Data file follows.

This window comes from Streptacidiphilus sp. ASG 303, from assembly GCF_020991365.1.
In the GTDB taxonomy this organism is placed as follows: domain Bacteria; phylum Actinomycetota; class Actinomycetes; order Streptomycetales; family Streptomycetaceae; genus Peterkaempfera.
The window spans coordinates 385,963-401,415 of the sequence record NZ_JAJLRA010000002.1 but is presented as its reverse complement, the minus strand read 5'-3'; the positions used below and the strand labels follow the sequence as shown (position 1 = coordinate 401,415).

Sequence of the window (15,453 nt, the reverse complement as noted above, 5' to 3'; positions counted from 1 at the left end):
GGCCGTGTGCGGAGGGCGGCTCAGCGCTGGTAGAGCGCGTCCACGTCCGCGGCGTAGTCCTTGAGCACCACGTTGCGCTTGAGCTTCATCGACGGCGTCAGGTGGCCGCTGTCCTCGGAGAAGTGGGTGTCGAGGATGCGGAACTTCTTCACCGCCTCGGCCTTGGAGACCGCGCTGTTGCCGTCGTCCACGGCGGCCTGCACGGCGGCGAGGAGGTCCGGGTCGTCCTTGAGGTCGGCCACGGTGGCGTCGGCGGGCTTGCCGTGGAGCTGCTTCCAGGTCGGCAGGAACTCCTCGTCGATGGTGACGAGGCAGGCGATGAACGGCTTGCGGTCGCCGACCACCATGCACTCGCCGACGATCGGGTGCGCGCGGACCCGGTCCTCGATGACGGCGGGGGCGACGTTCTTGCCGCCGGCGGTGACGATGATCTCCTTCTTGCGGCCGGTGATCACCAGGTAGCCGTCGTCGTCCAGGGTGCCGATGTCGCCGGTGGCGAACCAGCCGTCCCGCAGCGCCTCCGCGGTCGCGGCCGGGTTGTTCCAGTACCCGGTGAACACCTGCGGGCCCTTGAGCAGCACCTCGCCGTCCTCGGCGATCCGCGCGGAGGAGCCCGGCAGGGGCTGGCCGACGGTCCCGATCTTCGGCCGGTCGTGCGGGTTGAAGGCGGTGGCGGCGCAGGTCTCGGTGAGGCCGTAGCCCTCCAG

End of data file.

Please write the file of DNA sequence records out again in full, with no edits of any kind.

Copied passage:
This window comes from Streptacidiphilus sp. ASG 303, from assembly GCF_020991365.1.
In the GTDB taxonomy this organism is placed as follows: domain Bacteria; phylum Actinomycetota; class Actinomycetes; order Streptomycetales; family Streptomycetaceae; genus Peterkaempfera.
The window spans coordinates 385,963-401,415 of the sequence record NZ_JAJLRA010000002.1 but is presented as its reverse complement, the minus strand read 5'-3'; the positions used below and the strand labels follow the sequence as shown (position 1 = coordinate 401,415).

Sequence of the window (15,453 nt, the reverse complement as noted above, 5' to 3'; positions counted from 1 at the left end):
GGCCGTGTGCGGAGGGCGGCTCAGCGCTGGTAGAGCGCGTCCACGTCCGCGGCGTAGTCCTTGAGCACCACGTTGCGCTTGAGCTTCATCGACGGCGTCAGGTGGCCGCTGTCCTCGGAGAAGTGGGTGTCGAGGATGCGGAACTTCTTCACCGCCTCGGCCTTGGAGACCGCGCTGTTGCCGTCGTCCACGGCGGCCTGCACGGCGGCGAGGAGGTCCGGGTCGTCCTTGAGGTCGGCCACGGTGGCGTCGGCGGGCTTGCCGTGGAGCTGCTTCCAGGTCGGCAGGAACTCCTCGTCGATGGTGACGAGGCAGGCGATGAACGGCTTGCGGTCGCCGACCACCATGCACTCGCCGACGATCGGGTGCGCGCGGACCCGGTCCTCGATGACGGCGGGGGCGACGTTCTTGCCGCCGGCGGTGACGATGATCTCCTTCTTGCGGCCGGTGATCACCAGGTAGCCGTCGTCGTCCAGGGTGCCGATGTCGCCGGTGGCGAACCAGCCGTCCCGCAGCGCCTCCGCGGTCGCGGCCGGGTTGTTCCAGTACCCGGTGAACACCTGCGGGCCCTTGAGCAGCACCTCGCCGTCCTCGGCGATCCGCGCGGAGGAGCCCGGCAGGGGCTGGCCGACGGTCCCGATCTTCGGCCGGTCGTGCGGGTTGAAGGCGGTGGCGGCGCAGGTCTCGGTGAGGCCGTAGCCCTCCAG